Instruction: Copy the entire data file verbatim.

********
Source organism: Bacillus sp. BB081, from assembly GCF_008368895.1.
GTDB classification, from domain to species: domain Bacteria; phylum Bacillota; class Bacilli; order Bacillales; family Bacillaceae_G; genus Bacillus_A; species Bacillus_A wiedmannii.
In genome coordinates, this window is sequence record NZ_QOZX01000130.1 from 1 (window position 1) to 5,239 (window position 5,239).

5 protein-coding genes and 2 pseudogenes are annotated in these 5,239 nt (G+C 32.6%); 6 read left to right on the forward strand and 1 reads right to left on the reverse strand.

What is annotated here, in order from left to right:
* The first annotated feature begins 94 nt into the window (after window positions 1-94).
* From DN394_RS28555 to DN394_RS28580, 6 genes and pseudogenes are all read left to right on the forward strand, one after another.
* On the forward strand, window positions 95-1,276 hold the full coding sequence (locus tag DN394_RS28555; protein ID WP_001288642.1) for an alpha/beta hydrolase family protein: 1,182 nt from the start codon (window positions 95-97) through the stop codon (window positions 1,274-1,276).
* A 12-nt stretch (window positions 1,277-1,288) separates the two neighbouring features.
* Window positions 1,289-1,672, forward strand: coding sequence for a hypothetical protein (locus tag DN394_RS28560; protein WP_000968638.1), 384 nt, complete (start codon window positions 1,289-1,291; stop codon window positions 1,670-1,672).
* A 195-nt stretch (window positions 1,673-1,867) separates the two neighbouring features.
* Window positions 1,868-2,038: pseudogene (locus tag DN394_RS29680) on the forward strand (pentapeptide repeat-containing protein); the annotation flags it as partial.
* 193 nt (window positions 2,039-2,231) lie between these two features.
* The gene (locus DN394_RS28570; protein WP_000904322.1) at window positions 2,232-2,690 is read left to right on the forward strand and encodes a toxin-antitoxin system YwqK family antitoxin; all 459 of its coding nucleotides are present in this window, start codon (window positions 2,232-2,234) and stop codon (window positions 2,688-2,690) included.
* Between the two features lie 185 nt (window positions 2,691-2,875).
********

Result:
Source organism: Bacillus sp. BB081, from assembly GCF_008368895.1.
GTDB classification, from domain to species: domain Bacteria; phylum Bacillota; class Bacilli; order Bacillales; family Bacillaceae_G; genus Bacillus_A; species Bacillus_A wiedmannii.
In genome coordinates, this window is sequence record NZ_QOZX01000130.1 from 1 (window position 1) to 5,239 (window position 5,239).

5 protein-coding genes and 2 pseudogenes are annotated in these 5,239 nt (G+C 32.6%); 6 read left to right on the forward strand and 1 reads right to left on the reverse strand.

What is annotated here, in order from left to right:
* The first annotated feature begins 94 nt into the window (after window positions 1-94).
* From DN394_RS28555 to DN394_RS28580, 6 genes and pseudogenes are all read left to right on the forward strand, one after another.
* On the forward strand, window positions 95-1,276 hold the full coding sequence (locus tag DN394_RS28555; protein ID WP_001288642.1) for an alpha/beta hydrolase family protein: 1,182 nt from the start codon (window positions 95-97) through the stop codon (window positions 1,274-1,276).
* A 12-nt stretch (window positions 1,277-1,288) separates the two neighbouring features.
* Window positions 1,289-1,672, forward strand: coding sequence for a hypothetical protein (locus tag DN394_RS28560; protein WP_000968638.1), 384 nt, complete (start codon window positions 1,289-1,291; stop codon window positions 1,670-1,672).
* A 195-nt stretch (window positions 1,673-1,867) separates the two neighbouring features.
* Window positions 1,868-2,038: pseudogene (locus tag DN394_RS29680) on the forward strand (pentapeptide repeat-containing protein); the annotation flags it as partial.
* 193 nt (window positions 2,039-2,231) lie between these two features.
* The gene (locus DN394_RS28570; protein WP_000904322.1) at window positions 2,232-2,690 is read left to right on the forward strand and encodes a toxin-antitoxin system YwqK family antitoxin; all 459 of its coding nucleotides are present in this window, start codon (window positions 2,232-2,234) and stop codon (window positions 2,688-2,690) included.
* Between the two features lie 185 nt (window positions 2,691-2,875).